Moose Lake star's name still resonates
Annie Adamczak's name recognition hasn't diminished much despite 30 years passing since she last donned a Moose Lake High School uniform.
When her husband, Mike Glavan, sat down with the vice president of operations at Delta Airlines for a job interview, the discussion turned to Glavan's upcoming visit to the Moose Lake area. "The (vice president) said, 'There was this athlete 25 years ago, Annie Adamczak, she was unbelievable,' " Adamczak said, retelling the conversation last week. "My husband says, 'Yeah, that's my wife.' The VP said, 'You are married to Annie Adamczak? She was the best athlete that I've ever seen in my life.' (Mike) said, 'He said 'I can't believe you're married to Annie Adamczak' five times.' "
Likewise, at this year's state fair, a stranger approached Adamczak and recognized her.
"She said, 'I played against you at Kansas State when you were at Nebraska, and you scared the heck out of us,' " Adamczak said. "My kids are looking at me and saying, 'This is so weird, Mom. Why would a complete stranger come up to you and ask you that?' And it happens at least two or three times a year, so that tells me how important high school sports were back when I played."
Five titles in 10 appearances in the Minnesota volleyball, basketball and softball state tournaments from 1978-82 obviously left quite an impression. Adamczak was the driving force behind those teams, which produced a combined 71-0 record and a three-sport title sweep her senior year.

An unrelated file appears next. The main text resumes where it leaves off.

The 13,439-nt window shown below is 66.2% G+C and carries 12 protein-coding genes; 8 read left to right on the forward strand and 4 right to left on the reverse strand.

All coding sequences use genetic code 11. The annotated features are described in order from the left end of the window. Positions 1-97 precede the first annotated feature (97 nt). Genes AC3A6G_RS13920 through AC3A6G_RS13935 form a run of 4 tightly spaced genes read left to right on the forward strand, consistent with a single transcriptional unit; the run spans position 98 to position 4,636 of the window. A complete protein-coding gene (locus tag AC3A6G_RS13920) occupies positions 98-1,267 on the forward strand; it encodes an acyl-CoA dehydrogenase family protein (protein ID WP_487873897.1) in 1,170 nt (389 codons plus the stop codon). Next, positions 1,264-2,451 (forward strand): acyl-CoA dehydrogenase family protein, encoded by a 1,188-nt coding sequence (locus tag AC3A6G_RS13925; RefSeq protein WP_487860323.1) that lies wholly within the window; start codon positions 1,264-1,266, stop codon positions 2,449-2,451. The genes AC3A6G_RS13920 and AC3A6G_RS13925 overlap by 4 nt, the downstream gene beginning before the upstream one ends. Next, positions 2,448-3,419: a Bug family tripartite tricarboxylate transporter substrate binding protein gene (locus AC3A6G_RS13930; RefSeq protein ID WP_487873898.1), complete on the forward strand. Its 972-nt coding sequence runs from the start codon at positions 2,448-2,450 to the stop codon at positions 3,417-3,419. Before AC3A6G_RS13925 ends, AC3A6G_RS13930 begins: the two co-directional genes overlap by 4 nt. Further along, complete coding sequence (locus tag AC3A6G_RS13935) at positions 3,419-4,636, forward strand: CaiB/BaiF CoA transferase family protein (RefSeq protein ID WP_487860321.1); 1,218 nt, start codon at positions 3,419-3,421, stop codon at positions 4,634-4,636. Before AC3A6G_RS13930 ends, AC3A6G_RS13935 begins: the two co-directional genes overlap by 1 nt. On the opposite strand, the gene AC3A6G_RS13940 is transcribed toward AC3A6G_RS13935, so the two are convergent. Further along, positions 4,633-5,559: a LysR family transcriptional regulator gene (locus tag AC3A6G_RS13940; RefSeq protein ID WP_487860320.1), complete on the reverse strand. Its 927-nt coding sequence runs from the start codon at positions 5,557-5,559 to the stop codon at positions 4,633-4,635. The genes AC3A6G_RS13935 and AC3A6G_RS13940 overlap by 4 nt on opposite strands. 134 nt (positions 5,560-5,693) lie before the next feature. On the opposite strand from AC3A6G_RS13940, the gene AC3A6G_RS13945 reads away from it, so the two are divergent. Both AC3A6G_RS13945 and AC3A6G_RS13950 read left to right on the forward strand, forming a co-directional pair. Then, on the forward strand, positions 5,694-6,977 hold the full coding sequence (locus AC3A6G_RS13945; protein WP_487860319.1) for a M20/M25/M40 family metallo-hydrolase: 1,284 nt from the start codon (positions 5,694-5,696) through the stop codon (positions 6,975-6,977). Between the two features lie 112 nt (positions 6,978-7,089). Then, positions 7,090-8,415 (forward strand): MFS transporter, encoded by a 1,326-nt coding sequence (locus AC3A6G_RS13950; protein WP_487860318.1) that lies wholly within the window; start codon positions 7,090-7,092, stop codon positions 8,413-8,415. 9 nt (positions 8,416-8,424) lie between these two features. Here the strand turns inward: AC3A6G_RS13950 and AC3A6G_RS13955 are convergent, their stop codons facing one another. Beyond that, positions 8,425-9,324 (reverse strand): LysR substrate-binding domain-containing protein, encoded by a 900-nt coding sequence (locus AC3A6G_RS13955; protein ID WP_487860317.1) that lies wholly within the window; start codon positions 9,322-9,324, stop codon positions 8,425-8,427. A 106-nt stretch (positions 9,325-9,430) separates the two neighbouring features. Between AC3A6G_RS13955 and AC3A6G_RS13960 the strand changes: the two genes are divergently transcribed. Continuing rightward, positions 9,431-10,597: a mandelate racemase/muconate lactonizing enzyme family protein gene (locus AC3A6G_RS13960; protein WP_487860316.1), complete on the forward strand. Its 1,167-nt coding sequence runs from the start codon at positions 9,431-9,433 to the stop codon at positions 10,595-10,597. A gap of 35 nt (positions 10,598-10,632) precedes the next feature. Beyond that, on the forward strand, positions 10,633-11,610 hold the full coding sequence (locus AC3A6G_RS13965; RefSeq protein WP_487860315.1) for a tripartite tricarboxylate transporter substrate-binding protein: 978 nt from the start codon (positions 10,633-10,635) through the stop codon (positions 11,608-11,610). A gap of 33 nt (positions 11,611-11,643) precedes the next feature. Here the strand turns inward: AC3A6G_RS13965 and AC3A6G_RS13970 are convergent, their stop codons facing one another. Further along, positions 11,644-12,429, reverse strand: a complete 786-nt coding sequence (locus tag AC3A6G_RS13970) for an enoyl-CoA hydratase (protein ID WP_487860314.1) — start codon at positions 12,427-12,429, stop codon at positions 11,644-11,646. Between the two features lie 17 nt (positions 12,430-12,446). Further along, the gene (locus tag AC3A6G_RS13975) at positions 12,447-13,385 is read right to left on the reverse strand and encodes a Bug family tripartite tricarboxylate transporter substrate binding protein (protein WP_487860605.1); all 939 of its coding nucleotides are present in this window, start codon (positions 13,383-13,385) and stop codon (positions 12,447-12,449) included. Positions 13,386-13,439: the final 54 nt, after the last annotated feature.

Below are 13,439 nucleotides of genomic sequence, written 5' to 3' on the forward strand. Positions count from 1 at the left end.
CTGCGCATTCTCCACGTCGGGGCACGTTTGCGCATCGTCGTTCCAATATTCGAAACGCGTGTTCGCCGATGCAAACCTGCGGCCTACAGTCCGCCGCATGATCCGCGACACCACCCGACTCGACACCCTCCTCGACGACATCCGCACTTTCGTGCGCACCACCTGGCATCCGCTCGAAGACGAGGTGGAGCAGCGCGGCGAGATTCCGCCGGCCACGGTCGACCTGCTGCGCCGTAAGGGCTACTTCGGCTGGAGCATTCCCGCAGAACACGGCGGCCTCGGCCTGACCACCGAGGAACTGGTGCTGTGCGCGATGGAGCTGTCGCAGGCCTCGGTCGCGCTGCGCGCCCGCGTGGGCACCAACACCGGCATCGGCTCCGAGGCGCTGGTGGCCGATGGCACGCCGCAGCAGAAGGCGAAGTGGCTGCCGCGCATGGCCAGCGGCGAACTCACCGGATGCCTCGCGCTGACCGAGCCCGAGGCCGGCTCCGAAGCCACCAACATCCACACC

Now 48 years old, Annie Glavan spends her time coaching Club 43, a volleyball team, and raising three children in Edina, Minn. She will be in Duluth tonight as one of five sports figures being inducted into the DECC Athletic Hall of Fame.
She's still in great shape, good enough, she says, to go toe-to-toe with her teenage pupils in the volleyball club.
"I was talking to a friend and she said, 'Annie, you are a freak in everything that you do. You pick up a basketball and you can still shoot, you play golf and you can skate. People don't come around like you anymore -- you are a freak,' " she said. "I think I must be a genetic freak."
Former Moose Lake volleyball coach Kathy Fredrickson, whose team won the 1975 state championship, had her share of top-shelf athletes come through the program, but never anyone as good as Adamczak. Fredrickson first noticed her in third grade physical education class, taking on the boys in dodgeball.
"She had a natural talent," Fredrickson said. "She was such a good athlete that she could have done anything. She could have been the state champion golfer or the state tennis champion."
The ninth of Bob and Bena Adamczak's 12 children, Annie grew up competing with eight brothers in sports and life. Those sibling rivalries in a sports-crazy family, along with quality coaches like Fredrickson and Bob Youso and excellent teammates such as Dianne Berg and Kris Jones at Moose Lake, helped push her toward icon status.